No rambling prelude or mixed metaphor foreplay this week. Let’s dive right in. We’re talking about Contingent Offers. How to buy and sell/sell and buy at the same time in the same marketplace. What we are ultimately searching for is an effective and graceful strategy to juggle both roles simultaneously. A unified approach to a difficult duality. One that helps us make real life decisions that satisfy both brain and heart.
Here’s are a few basic assumptions about human nature and real estate:
1. We all want to sell high and buy low. We can’t help it.
2. What we are selling is always worth more in our minds because it’s ours.
3. What we are buying is always worth less in our minds because it’s “theirs.”
4. It is uncomfortable to leave the familiarity of the past for the unknown of the future. We want to know our exact future before making a change.
Here’s a side corollary. In order to successfully navigate the labyrinth of buying &selling, we’ve got to invent ways to talk our own ego structures down from the ledge and let a lot of our inherent solipsistic tendencies go.
With contingent offers, always best to keep emphasizing: It’s the relationship between what we buy and sell that’s important. Not the actual dollar amounts. We often get so hung up on the numbers, we insure our own penny-wise/pound foolish results. When making big, big decisions about lives and homes – don’t get hung up in the trees. Keep the panoramic vista of the whole forest right in front of you at all times.
So, here’s why it doesn’t make sense to buy a house first and then sell your current home second:
– In a marketplace that’s moving down – you will contradict assumption #1. In effect you’ll be buying high and selling low because of the market’s direction.
– You will spend your money first without really knowing what you have to spend. Because you haven’t sold your house yet. You may think you know what you are going to get ( # 2) but that isn’t the same as getting it. The market decides that. And remember, your house is worth less to buyers because it isn’t theirs (# 3).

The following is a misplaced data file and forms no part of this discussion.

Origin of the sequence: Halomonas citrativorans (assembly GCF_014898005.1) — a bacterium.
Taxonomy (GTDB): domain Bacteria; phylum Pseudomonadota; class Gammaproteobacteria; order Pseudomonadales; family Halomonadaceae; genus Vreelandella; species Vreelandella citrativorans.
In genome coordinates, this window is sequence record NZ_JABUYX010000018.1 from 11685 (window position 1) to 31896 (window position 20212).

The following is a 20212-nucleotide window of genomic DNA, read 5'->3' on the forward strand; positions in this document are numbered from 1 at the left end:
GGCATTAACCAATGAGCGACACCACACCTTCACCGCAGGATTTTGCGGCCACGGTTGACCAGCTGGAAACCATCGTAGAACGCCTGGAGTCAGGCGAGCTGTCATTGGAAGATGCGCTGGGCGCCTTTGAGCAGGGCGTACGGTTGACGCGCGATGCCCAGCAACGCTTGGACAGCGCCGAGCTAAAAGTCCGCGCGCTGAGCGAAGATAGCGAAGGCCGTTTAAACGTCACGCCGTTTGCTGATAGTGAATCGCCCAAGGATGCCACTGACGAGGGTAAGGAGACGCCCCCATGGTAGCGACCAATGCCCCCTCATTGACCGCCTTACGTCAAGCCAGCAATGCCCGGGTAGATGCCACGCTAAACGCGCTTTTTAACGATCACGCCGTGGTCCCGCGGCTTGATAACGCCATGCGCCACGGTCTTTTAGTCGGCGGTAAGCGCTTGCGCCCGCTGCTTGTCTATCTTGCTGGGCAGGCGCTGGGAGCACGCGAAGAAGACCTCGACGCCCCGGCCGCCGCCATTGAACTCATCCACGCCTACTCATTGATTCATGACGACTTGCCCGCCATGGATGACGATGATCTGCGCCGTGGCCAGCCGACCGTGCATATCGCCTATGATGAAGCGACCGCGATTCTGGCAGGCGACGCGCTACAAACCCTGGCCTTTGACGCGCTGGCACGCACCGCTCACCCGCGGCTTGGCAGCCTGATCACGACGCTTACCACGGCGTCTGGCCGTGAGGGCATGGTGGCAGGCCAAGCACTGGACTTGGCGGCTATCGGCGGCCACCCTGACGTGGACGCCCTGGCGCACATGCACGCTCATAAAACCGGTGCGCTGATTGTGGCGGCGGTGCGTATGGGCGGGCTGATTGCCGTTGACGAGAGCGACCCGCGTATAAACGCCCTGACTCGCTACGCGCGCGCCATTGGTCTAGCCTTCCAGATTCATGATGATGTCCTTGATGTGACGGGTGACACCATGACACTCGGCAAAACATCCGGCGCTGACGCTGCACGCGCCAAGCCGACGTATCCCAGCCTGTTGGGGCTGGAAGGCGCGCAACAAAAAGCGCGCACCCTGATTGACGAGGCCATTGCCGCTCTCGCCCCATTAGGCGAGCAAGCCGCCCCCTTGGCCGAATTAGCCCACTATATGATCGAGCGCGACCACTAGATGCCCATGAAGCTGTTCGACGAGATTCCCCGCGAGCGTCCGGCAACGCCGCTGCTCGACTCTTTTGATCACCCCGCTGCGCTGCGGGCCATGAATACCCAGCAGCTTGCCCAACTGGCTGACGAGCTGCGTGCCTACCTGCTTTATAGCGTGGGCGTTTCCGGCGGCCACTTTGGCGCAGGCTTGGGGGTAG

– You risk carrying two mortgages, paying two property tax bills, caring for two homes for some period – that increases the dreaded sell low buy high scenario – (opposite of # 1)
– If you didn’t calculate well – it makes you much more likely to cave in to a buyer’s demands when finally selling your house. At that point you are desperate. (negates # 1 again)
– If you’ve pulled the cash from somewhere else to buy the new home, you are losing opportunity return on that money while you are waiting to sell…more calculus that inverts assumption #1.
– If you are using some form of creative financing to pull off buying first, selling second you’ve sacrificed the ability to lock in the very best long term loan scenario available on the home you are going to live in. Flies in the face of #1
What’s the one thing that buying first and selling second does for you in a market that’s getting softer? It addresses human nature -assumption #4. You feel a whole lot safer emotionally – because you already know exactly where you are going to go. You can move into your future home before leaving your old one. On the flip-side – going to such great lengths not to feel the emotional risk may end up creating a huge amount of financial risk on the other end –which will in turn overwhelm the emotional risk you were trying to avoid.
Next week: How the Selling First and Buying Second Scenario relates to the Four Assumptions